A lecturer of policing said that a case where yet another Irish cyclist was threatened with prosecution for reporting a motorist close passing them is part of a “strategy which police use to dissuade complainants”.
Cian Ó Concubhair, a lecturer of criminal, law, policing, and criminology at Maynooth University also said that touching a van as it passes “dangerously and unlawfully” is not criminal damage.
He was reacting to a video posted on Twitter after Gardai in Limerick refused to prosecute a close-passing motorist.
Aidan Hogan, the Limerick-based cyclist who posted the video, said: “Garda who rang couldn’t offer a single reason to support the decision [of no prosecution] other than to say it wasn’t their decision, but the Inspector’s.”
It has been a recurring theme from cyclists reporting close passes that, even when rank-and-file officers see a criminal issue worth at least fining, they are overruled by their senior officers.
Hogan added: “Was, however, able to advise me against touching vehicles, due to a risk of a criminal damage charge.”
He told this website that that was said to him by Gardai was “very thinly veiled”.
In his video, the van driver closely overtakes Hogan around a point in the road where there are speed humps with gaps, only to join a line of cars very closely ahead.
Ó Concubhair said: “Touching a van that’s passing dangerously and unlawfully close to you does not constitute criminal damage under the 1991 Act.”
“Strategies police use to dissuade complainants from pushing police to bring legit prosecutions often include threatening the complainant with prosecution,” he said.
This is also in line with the IrishCycle.com survey on close pass reporting which found that, among survey responses, Gardai tried to deter cyclists from reporting 51% of close passing by motorists.
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Being threatened with prosecution is a less common but recurring issue within the attempts to dismiss and dissuade reporting.
In 2021, John Grace, a Cork businessman who posts under the name @righttobikeit, has previously outlined how he was fined for “cycling without reasonable consideration” after reporting what he viewed as a motorist deliberately intimating him with their SUV. In another case it is understood that he was threatened with a fine but never received it.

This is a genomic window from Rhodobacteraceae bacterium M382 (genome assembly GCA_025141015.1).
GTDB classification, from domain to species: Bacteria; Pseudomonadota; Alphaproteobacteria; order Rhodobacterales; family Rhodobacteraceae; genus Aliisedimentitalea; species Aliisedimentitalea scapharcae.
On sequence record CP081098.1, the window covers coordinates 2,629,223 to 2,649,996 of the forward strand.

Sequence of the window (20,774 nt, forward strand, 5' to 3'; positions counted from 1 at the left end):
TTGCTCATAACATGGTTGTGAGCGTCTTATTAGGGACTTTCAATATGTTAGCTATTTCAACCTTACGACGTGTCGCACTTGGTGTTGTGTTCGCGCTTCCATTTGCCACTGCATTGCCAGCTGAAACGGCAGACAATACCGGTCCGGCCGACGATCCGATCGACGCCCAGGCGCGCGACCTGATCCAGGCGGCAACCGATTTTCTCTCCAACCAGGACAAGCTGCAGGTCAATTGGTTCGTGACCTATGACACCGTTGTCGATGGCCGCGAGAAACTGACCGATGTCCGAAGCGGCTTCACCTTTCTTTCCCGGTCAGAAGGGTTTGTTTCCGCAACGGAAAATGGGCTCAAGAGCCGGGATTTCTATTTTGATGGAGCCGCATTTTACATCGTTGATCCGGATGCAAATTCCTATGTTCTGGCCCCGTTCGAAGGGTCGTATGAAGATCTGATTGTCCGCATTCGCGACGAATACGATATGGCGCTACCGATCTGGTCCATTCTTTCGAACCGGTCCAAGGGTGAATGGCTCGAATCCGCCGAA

Reponding to this at the time, Galway TD and former Government minister Ciaran Cannon said: “This really poor decision making by some members of @GardaTraffic @gardainfo needs to stop now. It has the potential to make our roads and streets even more dangerous for cyclists.”
Former transport Minister Shane Ross, in 2019, changed the close passing law to separate out the offence of dangerous overtaking of a cyclist from the general dangerous overtaking offence — no contact or injury is required to be in breach of the law, and there’s no distance to prove.
The offence carries 3 penalty points and the fixed charge fine is €120, the number of points is the same but the fine is higher than the general dangerous overtaking law.
‘Stayin’ Alive at 1.5′ founder Phil Skelton, who in December received an award from the Road Safety Authority for his work in the area of dangerous overtaking of cyclists, said around the same time: “Stayin’ Alive at 1.5 called for a mandatory training module for rank and file Gardaí prior to the introduction of this legislation and we have seen no evidence of this to date.”
Skelton added: “We often get reports of Gardaí being unaware of this legislation and that is clearly problematic in terms of specific enforcement and of hit-and-miss awareness and subsequent and predictable post-code lottery situations. We certainly need to see a renewed focus in the New Year.”